So how is this created in the brain? Well, the brain is only using electrical activity. Conceivably, from a neuroscience perspective, this could simply be the local field potential of oscillations and currents in certain portions of the prefrontal cortex and motor cortex, oscillating in a way that presents time as if it seems slower. We thought, well, if you could capture what that signature was in the brain, which is possible, and manipulate that oscillation in the brain, then you’d have the effect of being able to process much faster.
So time isn’t changing. Your perception of time is changing. There is some proof that that happens already, organically, and you could manipulate that using devices that currently exist.
GamesBeat: Did you work with the whole team? How many scientific consultants did they have?
Rosellini: I kind of served that role for them. It was just me, and then I think they also have really clever marketing. Back in the day, one of the newspapers actually thought that the Sarif Industries company was real. David Sarif’s company, the marketing material was so good that they claimed the eyeball—what did they call it? Some newspaper – you can probably google it – you’ll see that they ran a piece that pulled out something from the Deus Ex books. They pulled out language we used in the game. That was back in 2013. It was kind of fun.
As far as Open Bionics, they did a really good job marketing—they’re making a product, right? They guerrilla marketed their product by way of the Deus Ex story. I didn’t have much to do with that as far as coming up with that idea, but Open Bionics did a great job helping out their own company.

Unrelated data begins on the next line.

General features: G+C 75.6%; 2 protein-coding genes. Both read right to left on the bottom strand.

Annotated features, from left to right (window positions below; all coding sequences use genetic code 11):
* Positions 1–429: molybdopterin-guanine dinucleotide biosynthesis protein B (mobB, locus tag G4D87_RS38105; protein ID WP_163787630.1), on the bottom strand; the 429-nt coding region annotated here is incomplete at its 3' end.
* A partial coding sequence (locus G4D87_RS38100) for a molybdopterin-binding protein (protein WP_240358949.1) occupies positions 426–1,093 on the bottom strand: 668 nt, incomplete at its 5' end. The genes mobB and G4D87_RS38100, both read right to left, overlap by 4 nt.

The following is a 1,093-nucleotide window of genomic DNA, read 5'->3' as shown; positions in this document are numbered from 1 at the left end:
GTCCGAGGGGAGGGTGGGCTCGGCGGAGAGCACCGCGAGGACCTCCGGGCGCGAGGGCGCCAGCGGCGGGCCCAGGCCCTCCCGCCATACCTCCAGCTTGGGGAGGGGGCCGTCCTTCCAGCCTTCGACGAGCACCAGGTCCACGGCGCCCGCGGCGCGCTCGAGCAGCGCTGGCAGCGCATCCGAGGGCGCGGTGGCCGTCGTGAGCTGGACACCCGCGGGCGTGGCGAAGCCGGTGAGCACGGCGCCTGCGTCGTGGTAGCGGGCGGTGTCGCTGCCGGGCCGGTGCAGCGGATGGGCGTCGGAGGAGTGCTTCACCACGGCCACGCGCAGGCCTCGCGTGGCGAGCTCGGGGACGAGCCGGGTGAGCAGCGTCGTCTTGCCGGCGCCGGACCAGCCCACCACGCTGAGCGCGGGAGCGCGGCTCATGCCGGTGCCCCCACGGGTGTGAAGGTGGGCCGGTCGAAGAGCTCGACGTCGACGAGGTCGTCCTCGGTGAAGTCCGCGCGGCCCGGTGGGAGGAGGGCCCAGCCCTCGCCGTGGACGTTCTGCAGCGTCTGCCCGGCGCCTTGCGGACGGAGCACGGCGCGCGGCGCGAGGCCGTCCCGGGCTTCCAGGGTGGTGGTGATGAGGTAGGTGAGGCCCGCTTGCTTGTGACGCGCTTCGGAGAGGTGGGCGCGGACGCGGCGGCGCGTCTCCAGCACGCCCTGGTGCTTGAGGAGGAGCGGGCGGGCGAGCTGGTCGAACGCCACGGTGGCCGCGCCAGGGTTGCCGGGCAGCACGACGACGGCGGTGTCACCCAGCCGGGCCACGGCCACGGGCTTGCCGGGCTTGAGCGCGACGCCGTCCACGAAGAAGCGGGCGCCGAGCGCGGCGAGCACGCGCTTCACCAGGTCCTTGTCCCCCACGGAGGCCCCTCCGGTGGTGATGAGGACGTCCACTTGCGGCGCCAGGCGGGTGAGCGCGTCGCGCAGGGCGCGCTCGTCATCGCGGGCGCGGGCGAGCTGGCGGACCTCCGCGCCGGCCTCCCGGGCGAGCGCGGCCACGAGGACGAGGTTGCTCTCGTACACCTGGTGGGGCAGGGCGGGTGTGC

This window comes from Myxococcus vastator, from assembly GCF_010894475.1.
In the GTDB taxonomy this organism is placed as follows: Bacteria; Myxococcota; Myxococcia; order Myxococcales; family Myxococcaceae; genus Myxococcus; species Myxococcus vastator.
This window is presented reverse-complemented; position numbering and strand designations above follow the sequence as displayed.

GamesBeat: So you didn’t interact with those guys much?
Rosellini: Not during—they weren’t part of any of the writing process. They came in post-production as we got into thinking about some of the marketing efforts. They weren’t part of the original making of the game. But their idea, that you could 3D-print and customize prosthetic limbs, is very much in line with what we thought would happen. We were excited to see another company out there trying to do that.
That’s very much what the LIMB clinic represents in the game, that you can get these—it’s just software, once 3D printers become more prevalent. That’s what they’ve proven.
GamesBeat: Did they put any Easter eggs about the real world in there? Were there references to anything like Open Bionics?
Rosellini: No. The only thing they did is they gave me an office in Human Revolution. There’s an office labeled “Will Rosellini” you can walk into, which is nice. But they didn’t do anything too overt, calling out anything in the game.
Just for fun, I named some of my companies after—there is a Sarif Biomedical that’s one of my real companies. It was bought by a public company, so you can find that Sarif Biomedical existed and was acquired. I named another one Tai Yong, and another Belltower Associates. That’s been kind of fun.
GamesBeat: The invisibility, do you think that’s also feasible?
Rosellini: There’s probably five different labs—what they do is, with electromagnetic waves you can make curved surfaces appear flat. When that’s the case, you can create angles that make you disappear. If you took a metal surface, put a cloak over it, and that cloak had seven layers of—I think they use carbon nanotubes. Each of those layers has different electrical properties. They can essentially suck up what’s being covered from interacting with electromagnetic waves, and in that way make that electromagnetic wave disappear. So on an electrical interaction basis, you can make something disappear.